American Security Corp., prompted by federal regulators, announced yesterday it would add $37 million to its reserves to cover potential loan losses -- primarily in loans it made to companies in the energy and maritime transportation industries.
American Security, which owns Washington's second-biggest bank, said the large addition to its reserves would result in a fourth-quarter loss for the institution, which has assets of $3.84 billion. But the company said it would report a "modest" profit for all of 1984.
Government sources and financial analysts emphasized yesterday that loan losses do not threaten the soundness of American Security Bank, traditionally one of the most conservative and profitable in the nation. American Security Corp. said it expects improved earnings next year and beyond.
The company, whose principal asset is the bank, said it boosted its loan loss provision as a result of an examination by the Office of the Comptroller of the Currency, the regulator of nationally chartered banks. Regulators, using the tougher standards they have been enforcing in recent months, apparently determined that some American Security loans were weaker than the bank's managers thought.
Problems in American Security's loan portfolio first surfaced in the second quarter of this year. The bank then began to add additional funds to its loan loss reserves and, as a result, reported declines in both second- and third-quarter profits.
For the first nine months of this year, American Security added $24.7 million to its loan loss reserves. For all of 1983, its loan loss provision was $9.6 million.
A bank's loan loss reserve is supposed to give the institution the financial strength to absorb bad loans. Under bank accounting procedures, the addition to the loan loss reserve comes out of a bank's profits, while an actual loan write-off is charged against that reserve.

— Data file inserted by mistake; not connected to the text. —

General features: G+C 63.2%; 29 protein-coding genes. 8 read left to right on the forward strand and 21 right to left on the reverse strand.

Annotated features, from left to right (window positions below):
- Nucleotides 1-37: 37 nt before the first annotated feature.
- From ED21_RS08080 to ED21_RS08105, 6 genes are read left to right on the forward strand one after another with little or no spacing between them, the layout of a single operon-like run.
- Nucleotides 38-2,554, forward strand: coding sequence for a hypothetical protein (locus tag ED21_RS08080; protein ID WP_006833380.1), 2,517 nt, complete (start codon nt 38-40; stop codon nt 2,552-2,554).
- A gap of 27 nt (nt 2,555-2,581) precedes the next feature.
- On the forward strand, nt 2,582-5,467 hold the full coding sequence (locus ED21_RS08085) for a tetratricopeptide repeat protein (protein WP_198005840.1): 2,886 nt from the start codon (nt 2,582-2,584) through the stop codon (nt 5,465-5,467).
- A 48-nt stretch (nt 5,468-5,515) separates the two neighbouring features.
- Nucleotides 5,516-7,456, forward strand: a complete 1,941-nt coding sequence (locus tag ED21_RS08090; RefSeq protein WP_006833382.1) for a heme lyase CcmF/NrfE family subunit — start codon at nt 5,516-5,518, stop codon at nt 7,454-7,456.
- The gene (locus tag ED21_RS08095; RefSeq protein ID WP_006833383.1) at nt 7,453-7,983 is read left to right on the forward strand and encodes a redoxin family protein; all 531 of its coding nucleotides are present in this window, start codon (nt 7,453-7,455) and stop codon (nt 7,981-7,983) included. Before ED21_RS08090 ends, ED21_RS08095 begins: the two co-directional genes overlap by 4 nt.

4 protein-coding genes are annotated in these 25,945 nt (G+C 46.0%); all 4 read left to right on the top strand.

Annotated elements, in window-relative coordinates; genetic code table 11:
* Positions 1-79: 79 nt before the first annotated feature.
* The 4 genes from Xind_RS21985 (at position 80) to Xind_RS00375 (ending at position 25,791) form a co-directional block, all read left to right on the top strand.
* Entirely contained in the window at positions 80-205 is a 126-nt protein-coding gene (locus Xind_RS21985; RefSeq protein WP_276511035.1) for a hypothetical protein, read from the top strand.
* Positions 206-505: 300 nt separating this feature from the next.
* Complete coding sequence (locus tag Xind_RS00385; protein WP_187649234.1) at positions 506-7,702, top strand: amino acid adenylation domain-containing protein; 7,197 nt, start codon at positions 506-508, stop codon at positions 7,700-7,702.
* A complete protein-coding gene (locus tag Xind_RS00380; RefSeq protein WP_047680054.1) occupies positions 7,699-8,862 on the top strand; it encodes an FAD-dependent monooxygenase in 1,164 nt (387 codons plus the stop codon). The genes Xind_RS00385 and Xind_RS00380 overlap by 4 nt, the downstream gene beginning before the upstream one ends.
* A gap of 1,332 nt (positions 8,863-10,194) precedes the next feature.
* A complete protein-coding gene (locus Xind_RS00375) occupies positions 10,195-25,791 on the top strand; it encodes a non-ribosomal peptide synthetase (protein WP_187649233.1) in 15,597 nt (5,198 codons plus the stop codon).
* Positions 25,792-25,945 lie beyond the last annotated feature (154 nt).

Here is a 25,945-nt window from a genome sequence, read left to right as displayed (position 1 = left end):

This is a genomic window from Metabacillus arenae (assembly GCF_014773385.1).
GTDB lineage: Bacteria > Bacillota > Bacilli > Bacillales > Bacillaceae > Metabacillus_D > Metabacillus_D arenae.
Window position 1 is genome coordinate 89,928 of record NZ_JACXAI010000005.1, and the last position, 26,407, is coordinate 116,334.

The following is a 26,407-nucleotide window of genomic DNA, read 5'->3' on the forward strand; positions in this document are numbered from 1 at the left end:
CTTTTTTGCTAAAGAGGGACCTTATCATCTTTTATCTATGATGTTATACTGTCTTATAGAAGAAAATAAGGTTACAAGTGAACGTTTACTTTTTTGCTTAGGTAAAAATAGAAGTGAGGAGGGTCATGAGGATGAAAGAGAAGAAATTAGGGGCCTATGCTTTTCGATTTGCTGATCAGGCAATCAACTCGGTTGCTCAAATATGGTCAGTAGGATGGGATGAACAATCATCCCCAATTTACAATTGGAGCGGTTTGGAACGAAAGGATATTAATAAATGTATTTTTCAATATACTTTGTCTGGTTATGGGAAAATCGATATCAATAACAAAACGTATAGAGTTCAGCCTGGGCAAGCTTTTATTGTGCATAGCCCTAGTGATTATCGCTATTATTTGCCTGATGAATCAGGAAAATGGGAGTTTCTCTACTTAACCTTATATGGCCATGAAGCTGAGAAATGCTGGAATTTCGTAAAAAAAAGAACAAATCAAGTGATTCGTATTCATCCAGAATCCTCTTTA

At the end of September, American Security's loan loss reserve was $29.1 million. It has roughly $2 billion in loans outstanding.
The bank also said it was in the process of "resolving certain enforcement concerns" with the comptroller's office. Regulators may take steps as mild as a consultation or as severe as a cease-and-desist order to enforce its judgments. A bank spokesman said the "enforcement concerns" did not involve a cease-and-desist order.
Other banks also have been forced to add to their reserves because of tougher standards federal regulators are using to determine the quality of bank loan portfolios and the losses that might be realized from them.
In late September, the First National Bank of Chicago announced that it would add $308 million to its loan loss reserves and wrote off as bad debts nearly $280 million in loans. The bank reported a $70 million loss for the third quarter.
Regulators also have been demanding that banks add to their equity by selling new stock or debt that can be used as a second line of defense against losses. American Security, more than any other Washington area bank, buys deposits in the so-called money markets. Money market analysts said that American Security, like many other banks, has spent the last several months buying longer-term deposits to reduce volatility in their deposit base.
Consumer deposits are generally stable because they are insured up to $100,000 by the Federal Deposit Insurance Corp.
Analysts reached last night said they were not surprised by the American Security announcement and said they doubted it would have much impact on the bank's ability to attract money market funds. "American Security is a sound bank that's got some earnings and loan problems. It is not a troubled bank," said one analyst.
Besides problems in its maritime and energy loans, an American Security spokesman said it has lesser difficulties with some communications and real estate loans.
Regulators began to take closer looks at bank loan portfolios after the failure of Penn Square National Bank in 1982. That scrutiny intensified as other banks encountered problems with loans to energy and other industries.